The company’s shares got no lift from the overall market even though earnings are up, because the employment picture in the months ahead is murky. Murky enough that in releasing its third-quarter financials this morning, company officials estimated earnings for the current fourth quarter would be less than what analysts are expecting.
Monster’s share price opened at $9.25, then dropped sharply as the market digested the news that bookings (contracts for searching and job posting) weren’t likely to increase much in this last quarter and revenue for the year would be significantly less than the company projected in July.
The stock recovered some, closing at $8.83, behind Wednesday’s $8.91 close.
For the third quarter, Monster had revenue of $259 million, an increase of 20 percent over the same quarter in 2010. (The percentage is based on adjusted 2010 numbers, which were reduced to account for advertising business Monster voluntarily gave up. On an unadjusted basis, revenue grew by 13.2 percent). The company earned 13 cents a share (adjusted), or 1 cent more than Wall Street was expecting. Last year, after adjustments, Monster reported earning 2 cents a share.
(Public companies report their revenue and expenses two ways. The GAAP method includes expenses and income that for analysis purposes are one-time costs or are accounting issues that can distort a company’s actual operating performance. The non-GAAP report omits those items. Monster’s “official” or GAAP method report shows it earned 26 cents a share in the 3rd quarter and lost 5 cents a year ago.)
However, revenue for the quarter was less than what analysts estimated by about $5 million.
Monster’s Chairman and CEO Sal Iannuzzi blamed the “macro uncertainties” of the global economy for finally prompting employers to begin pulling back last month. The company first felt the effects in the e-commerce placement of job postings and resume purchasing, and then late in September started seeing customers cut back on their contracts.
Now, says Iannuzzi, the hiring pullback seems to be a trend, or at least enough of a concern that it is prudent to lower the estimates for both bookings and revenue growth. Earlier Monster estimates were based on national and global opinion of strong economic growth. That’s no longer the case.
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“Right now,” said Iannuzzi, “there is increasing uncertainty and fear that we may experience another recession.” For that reason Monster cut back on its revenue and bookings estimates. “We believe it is prudent to manage our business on the assumption” that economic conditions will not improve, he said.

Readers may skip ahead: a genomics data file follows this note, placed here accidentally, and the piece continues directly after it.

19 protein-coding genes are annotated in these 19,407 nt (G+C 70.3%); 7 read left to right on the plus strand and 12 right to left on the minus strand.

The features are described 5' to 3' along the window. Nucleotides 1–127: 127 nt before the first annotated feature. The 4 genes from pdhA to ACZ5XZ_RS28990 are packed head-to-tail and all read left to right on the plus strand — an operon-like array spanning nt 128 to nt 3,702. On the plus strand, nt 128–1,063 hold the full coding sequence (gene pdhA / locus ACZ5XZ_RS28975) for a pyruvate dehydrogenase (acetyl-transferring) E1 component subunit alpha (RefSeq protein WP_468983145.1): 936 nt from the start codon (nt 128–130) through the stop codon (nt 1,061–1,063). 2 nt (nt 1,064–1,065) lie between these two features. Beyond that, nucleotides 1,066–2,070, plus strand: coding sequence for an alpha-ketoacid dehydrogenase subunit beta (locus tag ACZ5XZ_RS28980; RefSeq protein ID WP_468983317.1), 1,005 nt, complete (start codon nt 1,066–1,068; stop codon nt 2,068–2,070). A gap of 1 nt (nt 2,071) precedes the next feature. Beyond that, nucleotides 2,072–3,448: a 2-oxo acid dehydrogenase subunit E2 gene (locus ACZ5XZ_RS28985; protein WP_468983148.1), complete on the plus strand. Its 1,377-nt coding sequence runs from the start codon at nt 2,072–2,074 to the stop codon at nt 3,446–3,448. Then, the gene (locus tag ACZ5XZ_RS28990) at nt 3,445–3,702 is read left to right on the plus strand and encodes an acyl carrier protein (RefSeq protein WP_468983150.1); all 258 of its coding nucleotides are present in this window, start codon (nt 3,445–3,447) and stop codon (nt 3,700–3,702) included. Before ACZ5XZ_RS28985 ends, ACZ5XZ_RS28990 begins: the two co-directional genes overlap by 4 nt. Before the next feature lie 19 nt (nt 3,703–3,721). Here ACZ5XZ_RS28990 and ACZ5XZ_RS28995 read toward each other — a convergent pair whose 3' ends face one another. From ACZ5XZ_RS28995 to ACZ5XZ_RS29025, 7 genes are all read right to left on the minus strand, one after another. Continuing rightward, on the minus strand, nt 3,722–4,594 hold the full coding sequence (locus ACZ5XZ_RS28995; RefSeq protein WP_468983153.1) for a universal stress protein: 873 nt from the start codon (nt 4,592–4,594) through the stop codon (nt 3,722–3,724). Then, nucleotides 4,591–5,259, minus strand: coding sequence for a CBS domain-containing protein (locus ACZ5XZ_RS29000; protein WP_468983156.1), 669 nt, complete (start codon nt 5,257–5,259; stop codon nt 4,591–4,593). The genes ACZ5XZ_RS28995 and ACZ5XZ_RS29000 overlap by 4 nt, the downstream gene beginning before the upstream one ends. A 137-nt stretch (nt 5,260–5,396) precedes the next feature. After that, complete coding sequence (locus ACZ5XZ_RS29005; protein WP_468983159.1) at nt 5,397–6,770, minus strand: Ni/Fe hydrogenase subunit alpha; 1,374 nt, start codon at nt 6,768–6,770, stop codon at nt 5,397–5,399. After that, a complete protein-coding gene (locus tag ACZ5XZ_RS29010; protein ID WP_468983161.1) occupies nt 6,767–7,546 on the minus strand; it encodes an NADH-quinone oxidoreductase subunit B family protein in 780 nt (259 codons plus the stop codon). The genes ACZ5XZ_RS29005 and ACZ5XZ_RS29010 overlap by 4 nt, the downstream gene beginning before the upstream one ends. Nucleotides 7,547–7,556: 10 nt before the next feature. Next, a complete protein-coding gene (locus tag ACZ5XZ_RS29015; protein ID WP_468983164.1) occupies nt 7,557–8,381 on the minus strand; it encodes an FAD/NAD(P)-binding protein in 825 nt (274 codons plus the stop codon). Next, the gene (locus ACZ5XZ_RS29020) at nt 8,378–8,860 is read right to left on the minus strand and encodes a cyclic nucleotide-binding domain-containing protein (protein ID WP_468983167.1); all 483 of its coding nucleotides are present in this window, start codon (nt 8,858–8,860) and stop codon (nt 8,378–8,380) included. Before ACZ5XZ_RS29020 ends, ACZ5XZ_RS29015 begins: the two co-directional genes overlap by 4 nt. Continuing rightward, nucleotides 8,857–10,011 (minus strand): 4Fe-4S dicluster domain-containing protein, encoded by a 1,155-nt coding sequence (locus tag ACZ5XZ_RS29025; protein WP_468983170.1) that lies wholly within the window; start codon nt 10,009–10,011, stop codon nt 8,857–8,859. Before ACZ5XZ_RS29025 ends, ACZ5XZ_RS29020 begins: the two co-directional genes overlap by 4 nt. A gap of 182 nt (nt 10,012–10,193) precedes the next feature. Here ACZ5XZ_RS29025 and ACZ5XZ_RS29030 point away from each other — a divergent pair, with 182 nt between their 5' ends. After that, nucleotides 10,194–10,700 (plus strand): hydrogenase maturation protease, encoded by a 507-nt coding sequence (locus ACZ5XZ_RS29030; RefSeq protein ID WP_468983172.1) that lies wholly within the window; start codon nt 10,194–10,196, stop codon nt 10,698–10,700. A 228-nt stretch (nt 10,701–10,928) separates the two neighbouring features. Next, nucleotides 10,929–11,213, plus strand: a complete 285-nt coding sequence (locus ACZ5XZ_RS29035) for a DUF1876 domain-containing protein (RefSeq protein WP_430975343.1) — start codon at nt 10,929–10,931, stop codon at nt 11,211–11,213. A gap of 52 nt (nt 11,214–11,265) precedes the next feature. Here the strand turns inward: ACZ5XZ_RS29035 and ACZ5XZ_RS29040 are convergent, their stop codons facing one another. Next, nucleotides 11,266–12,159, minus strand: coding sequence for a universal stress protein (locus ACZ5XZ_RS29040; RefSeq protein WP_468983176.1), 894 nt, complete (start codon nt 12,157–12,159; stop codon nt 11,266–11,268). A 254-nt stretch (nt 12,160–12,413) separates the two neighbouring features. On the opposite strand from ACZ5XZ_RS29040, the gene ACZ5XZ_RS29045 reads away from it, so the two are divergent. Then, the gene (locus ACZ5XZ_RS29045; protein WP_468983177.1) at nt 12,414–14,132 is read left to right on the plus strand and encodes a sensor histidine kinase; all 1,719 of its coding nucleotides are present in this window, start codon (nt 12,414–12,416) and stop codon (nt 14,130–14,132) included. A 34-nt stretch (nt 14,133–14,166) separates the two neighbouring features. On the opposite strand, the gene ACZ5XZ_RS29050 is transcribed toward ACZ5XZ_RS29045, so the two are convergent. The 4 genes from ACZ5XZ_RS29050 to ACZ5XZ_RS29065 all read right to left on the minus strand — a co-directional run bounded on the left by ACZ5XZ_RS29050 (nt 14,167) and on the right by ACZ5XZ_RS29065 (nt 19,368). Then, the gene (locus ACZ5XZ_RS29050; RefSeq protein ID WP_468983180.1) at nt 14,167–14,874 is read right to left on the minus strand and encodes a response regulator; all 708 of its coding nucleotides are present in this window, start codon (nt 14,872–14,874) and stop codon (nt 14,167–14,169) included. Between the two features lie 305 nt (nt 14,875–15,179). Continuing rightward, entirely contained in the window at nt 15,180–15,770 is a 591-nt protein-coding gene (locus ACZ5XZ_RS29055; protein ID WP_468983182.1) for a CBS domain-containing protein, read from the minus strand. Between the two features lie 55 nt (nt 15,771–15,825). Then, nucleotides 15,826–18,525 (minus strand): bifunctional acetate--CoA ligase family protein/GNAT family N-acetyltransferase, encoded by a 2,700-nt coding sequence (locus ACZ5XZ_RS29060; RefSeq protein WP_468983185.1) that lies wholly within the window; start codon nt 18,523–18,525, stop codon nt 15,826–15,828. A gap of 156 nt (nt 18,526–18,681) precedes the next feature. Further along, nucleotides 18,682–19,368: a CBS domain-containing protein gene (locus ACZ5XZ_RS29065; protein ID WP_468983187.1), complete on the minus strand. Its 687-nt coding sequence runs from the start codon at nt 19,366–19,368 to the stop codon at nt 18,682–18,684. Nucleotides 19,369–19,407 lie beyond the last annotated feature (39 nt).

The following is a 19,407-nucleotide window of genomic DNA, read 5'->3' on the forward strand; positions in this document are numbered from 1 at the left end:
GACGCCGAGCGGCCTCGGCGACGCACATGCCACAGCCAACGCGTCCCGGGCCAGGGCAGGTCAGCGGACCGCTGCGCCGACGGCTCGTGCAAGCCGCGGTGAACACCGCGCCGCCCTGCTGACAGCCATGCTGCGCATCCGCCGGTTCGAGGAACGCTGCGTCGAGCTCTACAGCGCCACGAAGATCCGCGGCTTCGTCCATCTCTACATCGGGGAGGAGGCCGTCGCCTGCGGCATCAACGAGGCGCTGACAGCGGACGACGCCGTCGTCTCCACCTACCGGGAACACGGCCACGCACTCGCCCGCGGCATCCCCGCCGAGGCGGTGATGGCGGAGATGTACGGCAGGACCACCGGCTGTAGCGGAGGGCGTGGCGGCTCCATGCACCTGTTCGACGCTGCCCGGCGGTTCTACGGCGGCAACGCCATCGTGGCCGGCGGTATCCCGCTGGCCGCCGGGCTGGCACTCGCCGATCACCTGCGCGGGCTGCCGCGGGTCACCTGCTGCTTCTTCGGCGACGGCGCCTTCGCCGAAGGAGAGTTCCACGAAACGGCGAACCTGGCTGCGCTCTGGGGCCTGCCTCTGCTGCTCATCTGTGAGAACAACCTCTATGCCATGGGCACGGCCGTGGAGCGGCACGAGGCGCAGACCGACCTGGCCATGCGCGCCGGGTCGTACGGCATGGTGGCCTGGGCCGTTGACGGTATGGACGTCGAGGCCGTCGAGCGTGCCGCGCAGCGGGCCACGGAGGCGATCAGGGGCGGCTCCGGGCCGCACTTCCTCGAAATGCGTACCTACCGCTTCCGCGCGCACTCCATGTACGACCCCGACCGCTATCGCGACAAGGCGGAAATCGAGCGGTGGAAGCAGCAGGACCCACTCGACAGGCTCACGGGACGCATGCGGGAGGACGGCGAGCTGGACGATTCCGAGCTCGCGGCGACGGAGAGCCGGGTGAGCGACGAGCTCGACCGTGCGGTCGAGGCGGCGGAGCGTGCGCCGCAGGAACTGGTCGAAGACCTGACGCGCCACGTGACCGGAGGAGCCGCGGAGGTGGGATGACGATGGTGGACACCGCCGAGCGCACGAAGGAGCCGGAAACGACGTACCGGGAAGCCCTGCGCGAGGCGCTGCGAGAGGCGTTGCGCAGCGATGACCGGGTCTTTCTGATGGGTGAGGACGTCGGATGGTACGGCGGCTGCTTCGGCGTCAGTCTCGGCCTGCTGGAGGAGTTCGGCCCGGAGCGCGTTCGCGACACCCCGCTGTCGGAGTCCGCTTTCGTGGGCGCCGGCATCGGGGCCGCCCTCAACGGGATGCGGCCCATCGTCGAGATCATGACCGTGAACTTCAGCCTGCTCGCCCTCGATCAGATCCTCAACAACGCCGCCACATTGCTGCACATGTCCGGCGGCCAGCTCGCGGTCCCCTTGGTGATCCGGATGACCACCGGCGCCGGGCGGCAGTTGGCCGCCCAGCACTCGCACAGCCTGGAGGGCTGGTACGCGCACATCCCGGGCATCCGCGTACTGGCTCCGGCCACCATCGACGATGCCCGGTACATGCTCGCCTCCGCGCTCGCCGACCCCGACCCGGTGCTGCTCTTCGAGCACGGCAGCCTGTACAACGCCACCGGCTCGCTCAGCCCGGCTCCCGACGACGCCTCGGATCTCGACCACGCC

However, Iannuzzi said the situation is different from what it was three years ago. Instead of layoffs and other draconian measures, companies are slowing up on hiring.
CareerBuilder, which is not a public company and volunteers only some financial information, said its North American revenue grew 13 percent in the 3rd quarter to $161 million. Monster’s North American revenue was $123,2 million, a 15 percent improvement over 2010.
Although it doesn’t provide its international numbers, Gannett CFO Paul Saleh said CareerBuilder’s international business grew “in the low 40 percent.” Gannett, the largest newspaper company in the U.S., is the majority owner of CareerBuilder. Some of CareerBuilder’s performance is covered during Gannett’s quarterly financial report.
During the company’s conference call with financial analysts, CareerBuilder’s international opportunities were cited by Gannett CEO Gracia Martore, who said, “We’ve improved the results as we’ve been in many of the markets that we are in internationally year-over-year. And so we … see that as a great opportunity to continue to expand upon our international offerings there. And as Paul mentioned, we saw a terrific revenue growth overseas, albeit from a small base, but that’s a real area of opportunity for us going forward.”
The other two leading public careers advertising sites will report next week. Dice Holdings reports November 2, LinkedIn reports November 3.